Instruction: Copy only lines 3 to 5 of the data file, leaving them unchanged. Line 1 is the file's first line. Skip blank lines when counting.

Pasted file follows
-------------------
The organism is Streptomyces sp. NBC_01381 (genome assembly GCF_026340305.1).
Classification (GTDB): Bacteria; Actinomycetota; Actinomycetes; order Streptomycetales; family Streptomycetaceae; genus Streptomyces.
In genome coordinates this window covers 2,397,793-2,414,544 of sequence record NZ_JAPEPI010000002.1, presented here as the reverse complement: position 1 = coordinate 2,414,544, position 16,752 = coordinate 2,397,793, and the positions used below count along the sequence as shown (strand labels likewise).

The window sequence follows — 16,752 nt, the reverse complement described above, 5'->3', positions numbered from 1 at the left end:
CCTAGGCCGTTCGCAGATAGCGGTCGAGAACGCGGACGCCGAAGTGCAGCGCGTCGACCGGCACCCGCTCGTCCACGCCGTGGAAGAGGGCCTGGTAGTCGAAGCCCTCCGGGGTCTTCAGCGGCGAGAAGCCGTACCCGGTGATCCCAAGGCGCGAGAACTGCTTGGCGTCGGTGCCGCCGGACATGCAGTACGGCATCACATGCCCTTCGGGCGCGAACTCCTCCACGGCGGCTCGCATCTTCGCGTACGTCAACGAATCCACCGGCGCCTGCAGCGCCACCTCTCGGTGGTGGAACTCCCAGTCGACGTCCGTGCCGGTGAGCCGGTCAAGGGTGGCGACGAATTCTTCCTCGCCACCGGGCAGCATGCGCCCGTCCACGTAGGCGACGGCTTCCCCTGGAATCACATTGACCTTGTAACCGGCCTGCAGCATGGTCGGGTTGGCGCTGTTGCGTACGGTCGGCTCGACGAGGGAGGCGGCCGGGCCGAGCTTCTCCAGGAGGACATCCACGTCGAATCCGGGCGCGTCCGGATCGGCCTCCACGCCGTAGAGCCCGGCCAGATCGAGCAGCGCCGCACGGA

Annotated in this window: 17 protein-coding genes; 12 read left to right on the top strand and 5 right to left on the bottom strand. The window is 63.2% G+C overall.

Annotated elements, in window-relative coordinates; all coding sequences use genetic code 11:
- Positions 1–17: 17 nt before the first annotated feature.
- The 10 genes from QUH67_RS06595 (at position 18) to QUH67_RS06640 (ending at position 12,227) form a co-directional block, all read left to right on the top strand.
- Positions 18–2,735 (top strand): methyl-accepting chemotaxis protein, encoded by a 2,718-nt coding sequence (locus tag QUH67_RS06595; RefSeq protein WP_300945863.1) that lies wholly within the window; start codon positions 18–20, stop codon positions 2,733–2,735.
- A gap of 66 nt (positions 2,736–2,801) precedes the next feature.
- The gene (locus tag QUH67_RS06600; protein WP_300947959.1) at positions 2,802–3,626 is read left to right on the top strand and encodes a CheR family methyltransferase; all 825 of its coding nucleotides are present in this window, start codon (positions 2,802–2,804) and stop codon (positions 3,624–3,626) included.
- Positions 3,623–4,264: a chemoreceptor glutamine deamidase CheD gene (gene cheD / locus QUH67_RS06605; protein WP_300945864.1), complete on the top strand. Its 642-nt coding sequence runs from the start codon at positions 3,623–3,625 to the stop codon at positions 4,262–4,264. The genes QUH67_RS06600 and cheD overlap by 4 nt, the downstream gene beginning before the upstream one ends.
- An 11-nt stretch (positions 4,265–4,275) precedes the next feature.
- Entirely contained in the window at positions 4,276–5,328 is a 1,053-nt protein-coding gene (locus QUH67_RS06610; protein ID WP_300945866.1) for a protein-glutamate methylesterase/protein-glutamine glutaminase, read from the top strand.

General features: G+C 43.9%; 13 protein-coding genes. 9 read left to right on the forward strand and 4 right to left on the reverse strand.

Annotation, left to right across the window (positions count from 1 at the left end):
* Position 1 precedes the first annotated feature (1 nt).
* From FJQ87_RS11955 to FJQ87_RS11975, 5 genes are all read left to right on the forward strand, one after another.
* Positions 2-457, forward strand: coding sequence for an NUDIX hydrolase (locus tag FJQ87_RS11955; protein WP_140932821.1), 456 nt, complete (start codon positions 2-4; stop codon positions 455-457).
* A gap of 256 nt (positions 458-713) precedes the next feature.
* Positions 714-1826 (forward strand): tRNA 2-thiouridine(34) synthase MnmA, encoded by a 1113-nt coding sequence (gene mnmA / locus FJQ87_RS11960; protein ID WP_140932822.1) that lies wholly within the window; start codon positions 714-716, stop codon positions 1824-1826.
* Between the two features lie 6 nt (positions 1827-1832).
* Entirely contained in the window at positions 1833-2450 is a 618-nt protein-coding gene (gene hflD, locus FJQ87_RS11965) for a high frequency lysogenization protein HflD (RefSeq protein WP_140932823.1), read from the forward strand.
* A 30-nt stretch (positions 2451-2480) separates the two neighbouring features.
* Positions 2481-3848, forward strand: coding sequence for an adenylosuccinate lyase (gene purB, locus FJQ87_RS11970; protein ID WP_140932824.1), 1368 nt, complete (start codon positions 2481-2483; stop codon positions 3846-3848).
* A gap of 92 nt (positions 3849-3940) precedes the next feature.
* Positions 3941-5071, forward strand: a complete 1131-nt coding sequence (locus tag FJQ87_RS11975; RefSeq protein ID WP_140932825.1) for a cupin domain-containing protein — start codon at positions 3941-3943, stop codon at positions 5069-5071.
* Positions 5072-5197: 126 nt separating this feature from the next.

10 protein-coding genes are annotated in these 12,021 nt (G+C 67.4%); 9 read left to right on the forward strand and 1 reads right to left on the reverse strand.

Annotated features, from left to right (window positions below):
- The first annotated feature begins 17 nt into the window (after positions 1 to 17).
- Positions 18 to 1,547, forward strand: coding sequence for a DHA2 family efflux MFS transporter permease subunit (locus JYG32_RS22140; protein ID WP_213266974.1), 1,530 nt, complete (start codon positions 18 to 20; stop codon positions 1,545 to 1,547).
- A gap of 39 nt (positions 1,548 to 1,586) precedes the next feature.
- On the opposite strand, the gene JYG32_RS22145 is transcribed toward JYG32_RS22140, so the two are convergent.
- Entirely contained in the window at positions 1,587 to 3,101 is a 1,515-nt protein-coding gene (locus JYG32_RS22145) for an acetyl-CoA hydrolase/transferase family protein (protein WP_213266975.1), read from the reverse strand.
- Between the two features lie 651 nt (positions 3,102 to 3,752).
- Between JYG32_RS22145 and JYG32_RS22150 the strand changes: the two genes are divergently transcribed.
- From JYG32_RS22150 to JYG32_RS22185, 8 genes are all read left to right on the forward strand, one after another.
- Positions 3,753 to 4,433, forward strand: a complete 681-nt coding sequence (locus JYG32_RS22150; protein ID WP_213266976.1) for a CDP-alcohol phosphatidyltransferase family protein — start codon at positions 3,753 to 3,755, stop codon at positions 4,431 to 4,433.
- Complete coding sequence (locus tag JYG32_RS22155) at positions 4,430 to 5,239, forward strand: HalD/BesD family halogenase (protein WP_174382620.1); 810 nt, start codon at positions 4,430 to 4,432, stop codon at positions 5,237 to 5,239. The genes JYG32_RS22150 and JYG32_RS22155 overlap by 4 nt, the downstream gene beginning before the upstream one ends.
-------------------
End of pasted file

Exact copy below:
In genome coordinates this window covers 2,397,793-2,414,544 of sequence record NZ_JAPEPI010000002.1, presented here as the reverse complement: position 1 = coordinate 2,414,544, position 16,752 = coordinate 2,397,793, and the positions used below count along the sequence as shown (strand labels likewise).

The window sequence follows — 16,752 nt, the reverse complement described above, 5'->3', positions numbered from 1 at the left end:
CCTAGGCCGTTCGCAGATAGCGGTCGAGAACGCGGACGCCGAAGTGCAGCGCGTCGACCGGCACCCGCTCGTCCACGCCGTGGAAGAGGGCCTGGTAGTCGAAGCCCTCCGGGGTCTTCAGCGGCGAGAAGCCGTACCCGGTGATCCCAAGGCGCGAGAACTGCTTGGCGTCGGTGCCGCCGGACATGCAGTACGGCATCACATGCCCTTCGGGCGCGAACTCCTCCACGGCGGCTCGCATCTTCGCGTACGTCAACGAATCCACCGGCGCCTGCAGCGCCACCTCTCGGTGGTGGAACTCCCAGTCGACGTCCGTGCCGGTGAGCCGGTCAAGGGTGGCGACGAATTCTTCCTCGCCACCGGGCAGCATGCGCCCGTCCACGTAGGCGACGGCTTCCCCTGGAATCACATTGACCTTGTAACCGGCCTGCAGCATGGTCGGGTTGGCGCTGTTGCGTACGGTCGGCTCGACGAGGGAGGCGGCCGGGCCGAGCTTCTCCAGGAGGACATCCACGTCGAATCCGGGCGCGTCCGGATCGGCCTCCACGCCGTAGAGCCCGGCCAGATCGAGCAGCGCCGCACGGA